The two actresses go toe-to-toe in “August: Osage County” — and, in a more friendly way, in Hollywood’s awards season.
NEW YORK – Julia Roberts has a line in “August: Osage County,” the all-star adaptation of Tracy Letts’ Pulitzer Prize winner, that sums up the cheery worldview on display in this dysfunctional family free-for-all.
“Thank God we can’t tell the future,” Roberts’ character, the oldest and seemingly most together of the three Weston sisters, sighs. “We’d never get out of bed.”
“That was really the one line of mine that just knocks you out,” Roberts said. “Because it’s so true, and it’s so heartbreaking. But you really can’t live in that thought. … You just can’t.”
And Roberts, who delivers one of the strongest performances of her career in “August: Osage County” — literally going toe-to-toe in a living-room rumble with Meryl Streep — is not about to wallow in such doom. Wearing glasses and a beaming smile, the actress has taken a day to do interviews for her film, which goes into wide release next Friday.
Roberts and Streep received best actress nominations for the Golden Globes and Screen Actors Guild awards — Streep for lead actress, Roberts for supporting. And SAG nominated the entire cast — including Abigail Breslin, Chris Cooper, Benedict Cumberbatch, Juliette Lewis, Margo Martindale, Ewan McGregor, Dermot Mulroney, Julianne Nicholson, Sam Shepard and Misty Upham — for outstanding performance.
Streep is Violet Weston in the John Wells-directed take on the 2007 play. She’s the malignant matriarch presiding over an unhappy family reunion. She pops pills, puffs cigarettes and has an unkind word for everybody. Oh yes, she has cancer, too.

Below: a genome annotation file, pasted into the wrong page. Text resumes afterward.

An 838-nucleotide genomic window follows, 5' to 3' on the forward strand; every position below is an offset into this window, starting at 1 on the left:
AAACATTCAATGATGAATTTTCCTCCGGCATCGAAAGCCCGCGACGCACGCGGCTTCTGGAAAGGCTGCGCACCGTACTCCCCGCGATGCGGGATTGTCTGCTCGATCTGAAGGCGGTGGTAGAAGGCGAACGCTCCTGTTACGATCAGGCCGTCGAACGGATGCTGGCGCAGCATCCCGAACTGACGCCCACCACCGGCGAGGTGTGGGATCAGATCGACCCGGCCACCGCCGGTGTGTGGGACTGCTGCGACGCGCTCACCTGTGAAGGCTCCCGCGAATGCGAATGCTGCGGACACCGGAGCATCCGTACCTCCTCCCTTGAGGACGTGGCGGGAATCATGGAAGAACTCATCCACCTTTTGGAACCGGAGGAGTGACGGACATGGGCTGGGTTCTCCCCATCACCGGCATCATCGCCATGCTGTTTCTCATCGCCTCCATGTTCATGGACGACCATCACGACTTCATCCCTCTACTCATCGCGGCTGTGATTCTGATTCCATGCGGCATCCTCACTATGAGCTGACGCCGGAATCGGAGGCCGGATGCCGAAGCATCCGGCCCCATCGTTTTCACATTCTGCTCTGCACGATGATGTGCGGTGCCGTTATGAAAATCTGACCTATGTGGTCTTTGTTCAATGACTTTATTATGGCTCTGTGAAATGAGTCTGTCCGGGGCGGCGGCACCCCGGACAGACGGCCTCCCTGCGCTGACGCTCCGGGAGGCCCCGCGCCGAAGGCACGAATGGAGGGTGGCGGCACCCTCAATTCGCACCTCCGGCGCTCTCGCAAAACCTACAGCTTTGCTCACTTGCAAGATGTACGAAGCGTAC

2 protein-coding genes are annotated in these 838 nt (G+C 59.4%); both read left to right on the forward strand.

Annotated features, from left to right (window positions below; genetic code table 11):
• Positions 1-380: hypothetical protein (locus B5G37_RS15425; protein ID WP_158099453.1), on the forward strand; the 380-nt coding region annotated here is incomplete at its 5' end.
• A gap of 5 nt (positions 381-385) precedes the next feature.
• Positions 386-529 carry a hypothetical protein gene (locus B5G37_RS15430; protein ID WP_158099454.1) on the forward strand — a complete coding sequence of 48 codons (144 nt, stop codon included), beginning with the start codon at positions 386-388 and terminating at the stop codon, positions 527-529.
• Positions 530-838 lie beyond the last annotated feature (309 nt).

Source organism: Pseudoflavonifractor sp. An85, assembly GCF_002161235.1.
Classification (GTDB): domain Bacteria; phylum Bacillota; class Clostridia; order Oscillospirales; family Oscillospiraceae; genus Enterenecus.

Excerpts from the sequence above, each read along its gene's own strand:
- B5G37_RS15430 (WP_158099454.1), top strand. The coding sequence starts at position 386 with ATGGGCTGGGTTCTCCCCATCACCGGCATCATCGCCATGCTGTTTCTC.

Roberts is Barbara, the daughter who’s moved away and married but who finds herself in the grim throes of a breakup. (Her husband, played by McGregor, has found a younger woman.) Barbara and Violet stare daggers; it’s all contempt, and painful memories, between them.
“The whole time we were shooting,” says Roberts, “I just pictured Violet in this kind of crow’s nest on a boat, like she had this secret place where she could climb up and see everybody’s goings on, all the conversations, and just collecting all that information to slaughter everybody with. … She’s vicious!”
Roberts says she was undaunted by the prospect of working with Streep, with her legendary ability to inhabit a role.
“She’s amazing,” offers Roberts. “But it’s not daunting to be in Meryl’s presence, to work with her, because she’s so inviting. She doesn’t hold you away to witness. She invites you into her orbit.”
Set in small-town Oklahoma — “in the middle of nowhere close to anywhere” as Roberts nicely puts it — “August: Osage County” is an actor’s marathon, a gabfest of finely tuned phrases. The actress says she and her castmates were constantly running lines with one another, rehearsing, reconsidering their scenes.
“I would come home some nights with no voice from screaming all day,” she recalls. “But the amount of work we had was a saving grace, because you couldn’t really allow yourself to collapse into thinking how sad and mean it all really is.”
“Sad” and “mean” are not words that define Roberts, who has ventured to dark places in a few of her films (“Sleeping With the Enemy,” “Closer,” the more tortured stages of “Eat Pray Love”) but whose screen persona is generally sunny, saucy, plucky, resilient.
So wrapping her head around the character of Barbara, with her control issues, her coldness, her philosophy of dread, was …
“Well, actually, it was harder than I had anticipated,” she said, laughing. “Because I think that, for me, at the center of all things is a true sense of optimism and happiness. And that just can’t be found in this circle of people. … So it was challenging to try to find who [Barbara] really is, as opposed to just saying, ‘Well, I’ll go in there and I’ll just start yelling and I’ll yell all this stuff, and seem really mad.’ ”
Letts, the playwright and actor (he’s Sen. Lockhart, a key player in the just-ended season of Showtime’s “Homeland”), marveled at how Roberts found layers of meaning, and emotion, in his words.
“I feel silly saying this, but I said to her at one point, something along the lines of ‘You should do this more often,’ ” he observed. “And her response was very quick, and very genuine. She said, ‘Things like this don’t come around very often. Scripts like this aren’t exactly crossing the desk every day.’
“And that’s a shame. She should have more opportunities.”
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